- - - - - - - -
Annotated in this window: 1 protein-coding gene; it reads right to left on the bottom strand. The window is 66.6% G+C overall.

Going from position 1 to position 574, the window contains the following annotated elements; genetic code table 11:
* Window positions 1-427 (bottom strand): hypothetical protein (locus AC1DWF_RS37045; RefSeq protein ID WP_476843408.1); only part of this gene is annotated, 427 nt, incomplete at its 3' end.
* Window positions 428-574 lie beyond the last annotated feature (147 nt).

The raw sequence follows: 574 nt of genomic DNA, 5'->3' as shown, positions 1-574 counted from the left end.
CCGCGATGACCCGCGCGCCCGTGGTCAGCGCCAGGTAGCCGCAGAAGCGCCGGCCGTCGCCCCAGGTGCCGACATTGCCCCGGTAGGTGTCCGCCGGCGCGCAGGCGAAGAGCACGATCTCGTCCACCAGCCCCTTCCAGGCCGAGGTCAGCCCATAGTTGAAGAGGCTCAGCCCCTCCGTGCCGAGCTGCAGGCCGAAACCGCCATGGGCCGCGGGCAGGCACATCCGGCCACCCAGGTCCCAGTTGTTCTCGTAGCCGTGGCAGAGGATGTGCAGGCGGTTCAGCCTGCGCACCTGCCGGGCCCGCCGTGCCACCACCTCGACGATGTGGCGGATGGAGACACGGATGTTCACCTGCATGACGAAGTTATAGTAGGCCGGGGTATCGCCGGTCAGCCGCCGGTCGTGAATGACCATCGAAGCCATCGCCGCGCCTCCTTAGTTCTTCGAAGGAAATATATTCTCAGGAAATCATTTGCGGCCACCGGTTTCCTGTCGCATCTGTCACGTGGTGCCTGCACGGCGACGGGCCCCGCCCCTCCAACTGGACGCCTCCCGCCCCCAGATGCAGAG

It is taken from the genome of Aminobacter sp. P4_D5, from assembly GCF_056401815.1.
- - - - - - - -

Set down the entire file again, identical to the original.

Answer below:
Annotated in this window: 1 protein-coding gene; it reads right to left on the bottom strand. The window is 66.6% G+C overall.

Going from position 1 to position 574, the window contains the following annotated elements; genetic code table 11:
* Window positions 1-427 (bottom strand): hypothetical protein (locus AC1DWF_RS37045; RefSeq protein ID WP_476843408.1); only part of this gene is annotated, 427 nt, incomplete at its 3' end.
* Window positions 428-574 lie beyond the last annotated feature (147 nt).

The raw sequence follows: 574 nt of genomic DNA, 5'->3' as shown, positions 1-574 counted from the left end.
CCGCGATGACCCGCGCGCCCGTGGTCAGCGCCAGGTAGCCGCAGAAGCGCCGGCCGTCGCCCCAGGTGCCGACATTGCCCCGGTAGGTGTCCGCCGGCGCGCAGGCGAAGAGCACGATCTCGTCCACCAGCCCCTTCCAGGCCGAGGTCAGCCCATAGTTGAAGAGGCTCAGCCCCTCCGTGCCGAGCTGCAGGCCGAAACCGCCATGGGCCGCGGGCAGGCACATCCGGCCACCCAGGTCCCAGTTGTTCTCGTAGCCGTGGCAGAGGATGTGCAGGCGGTTCAGCCTGCGCACCTGCCGGGCCCGCCGTGCCACCACCTCGACGATGTGGCGGATGGAGACACGGATGTTCACCTGCATGACGAAGTTATAGTAGGCCGGGGTATCGCCGGTCAGCCGCCGGTCGTGAATGACCATCGAAGCCATCGCCGCGCCTCCTTAGTTCTTCGAAGGAAATATATTCTCAGGAAATCATTTGCGGCCACCGGTTTCCTGTCGCATCTGTCACGTGGTGCCTGCACGGCGACGGGCCCCGCCCCTCCAACTGGACGCCTCCCGCCCCCAGATGCAGAG

It is taken from the genome of Aminobacter sp. P4_D5, from assembly GCF_056401815.1.